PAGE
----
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Mary Mattingly's Waterpod

Editor's Note: Martina Dolejsova writes about architecture and design. She currently lives and works in Los Angeles.

Mary Mattingly;'s ongoing project, the WATERPOD, is a juxtaposition of the forthcoming ideas of using machines to live with nature. Fittingly my trip to meet with New York artist began at the Brooklyn Navy Yard. Standing at the gate viewing house stilted cranes on the horizon reminded me of a machine city, remnants of modern inspirations.

I've been waiting to see the final construction for the past year. The WATERPOD will have three functional spaces; a garden/green house, a public space for traveling exhibits and events and a living space where she and other volunteer artists will be staying during the summer. Her ambitions for this project flirt with the concepts of mobility, sustainability, and our ideas on livability. Mattingly trying to tackle a long list: A garden with kale, tomatoes, etc and is planning of bartering with local farmer's markets for what is not available on board, hens, a composting toilet - like NASA, Mattingly jokes - a rain catchment system, a grey water system even a 30 foot tall wind turbine. All to inform the public about conservation and staying off the grid.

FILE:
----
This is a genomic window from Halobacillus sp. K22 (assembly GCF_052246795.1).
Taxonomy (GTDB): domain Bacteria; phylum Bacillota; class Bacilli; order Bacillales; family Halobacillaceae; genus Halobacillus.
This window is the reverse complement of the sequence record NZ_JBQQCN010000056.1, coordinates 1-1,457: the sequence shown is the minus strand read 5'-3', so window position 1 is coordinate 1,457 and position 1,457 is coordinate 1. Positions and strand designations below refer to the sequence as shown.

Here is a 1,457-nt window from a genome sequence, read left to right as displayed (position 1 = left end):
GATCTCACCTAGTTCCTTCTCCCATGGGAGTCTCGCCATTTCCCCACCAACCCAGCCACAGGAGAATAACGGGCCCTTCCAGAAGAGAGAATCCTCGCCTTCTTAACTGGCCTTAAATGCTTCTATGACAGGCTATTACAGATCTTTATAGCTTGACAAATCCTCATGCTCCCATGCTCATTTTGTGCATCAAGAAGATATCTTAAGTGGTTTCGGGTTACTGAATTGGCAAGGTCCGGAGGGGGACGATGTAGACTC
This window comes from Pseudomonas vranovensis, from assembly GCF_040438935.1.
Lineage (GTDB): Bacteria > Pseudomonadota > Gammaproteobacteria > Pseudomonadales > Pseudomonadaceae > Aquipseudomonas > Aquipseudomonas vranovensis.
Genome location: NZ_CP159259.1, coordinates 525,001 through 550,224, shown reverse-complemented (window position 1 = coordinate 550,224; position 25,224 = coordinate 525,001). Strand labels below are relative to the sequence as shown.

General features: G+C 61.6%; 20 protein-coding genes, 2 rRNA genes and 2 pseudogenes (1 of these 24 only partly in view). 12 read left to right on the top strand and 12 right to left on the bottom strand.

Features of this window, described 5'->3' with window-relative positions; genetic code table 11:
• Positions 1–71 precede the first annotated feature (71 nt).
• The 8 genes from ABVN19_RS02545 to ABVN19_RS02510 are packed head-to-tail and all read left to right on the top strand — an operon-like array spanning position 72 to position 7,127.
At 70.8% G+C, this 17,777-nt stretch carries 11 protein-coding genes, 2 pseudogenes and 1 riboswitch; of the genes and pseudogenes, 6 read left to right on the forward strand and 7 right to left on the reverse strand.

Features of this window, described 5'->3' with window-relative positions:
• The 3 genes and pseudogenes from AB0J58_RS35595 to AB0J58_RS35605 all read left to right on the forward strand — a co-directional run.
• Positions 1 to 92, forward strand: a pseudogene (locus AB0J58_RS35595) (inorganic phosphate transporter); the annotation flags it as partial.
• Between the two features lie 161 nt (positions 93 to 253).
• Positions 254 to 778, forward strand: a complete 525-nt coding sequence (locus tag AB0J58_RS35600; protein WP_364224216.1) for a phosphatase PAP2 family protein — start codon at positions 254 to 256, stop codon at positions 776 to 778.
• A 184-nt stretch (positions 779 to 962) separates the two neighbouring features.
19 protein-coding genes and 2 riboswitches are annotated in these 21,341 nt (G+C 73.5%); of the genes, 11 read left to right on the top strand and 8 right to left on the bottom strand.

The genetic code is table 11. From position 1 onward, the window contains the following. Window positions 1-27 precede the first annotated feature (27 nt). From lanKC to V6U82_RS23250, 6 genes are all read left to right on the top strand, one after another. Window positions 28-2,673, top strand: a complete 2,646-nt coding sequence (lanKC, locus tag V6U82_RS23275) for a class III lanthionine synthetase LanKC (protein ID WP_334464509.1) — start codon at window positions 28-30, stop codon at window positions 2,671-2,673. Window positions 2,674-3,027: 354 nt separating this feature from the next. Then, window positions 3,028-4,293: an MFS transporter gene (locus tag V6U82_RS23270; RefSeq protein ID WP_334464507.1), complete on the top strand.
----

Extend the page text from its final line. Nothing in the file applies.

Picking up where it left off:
What is this all for? It's hard to let this stand as just another 'green' project...

Mattingly's agenda is to push the urban restrictions commonly found in a dense city that inhibit environmental development. She hopes to use the wind turbine for research; providing the city valuable data in moving new technology forward as a viable urban energy solution. Mattingly stated one to two examples can be found in the city, but they are very discrete because it is currently against the city's building codes. Mattingly is hopeful that with her barges departure her turbine will power her lights into the Hudson.

Overall, it is a chance for discourse for the city's citizens and their relationship to the river, our landscapes, and how to bring the organic into balance with the towering structures of steel and the crowding of people.

It is scheduled to launch this summer. Keep an eye out in June!

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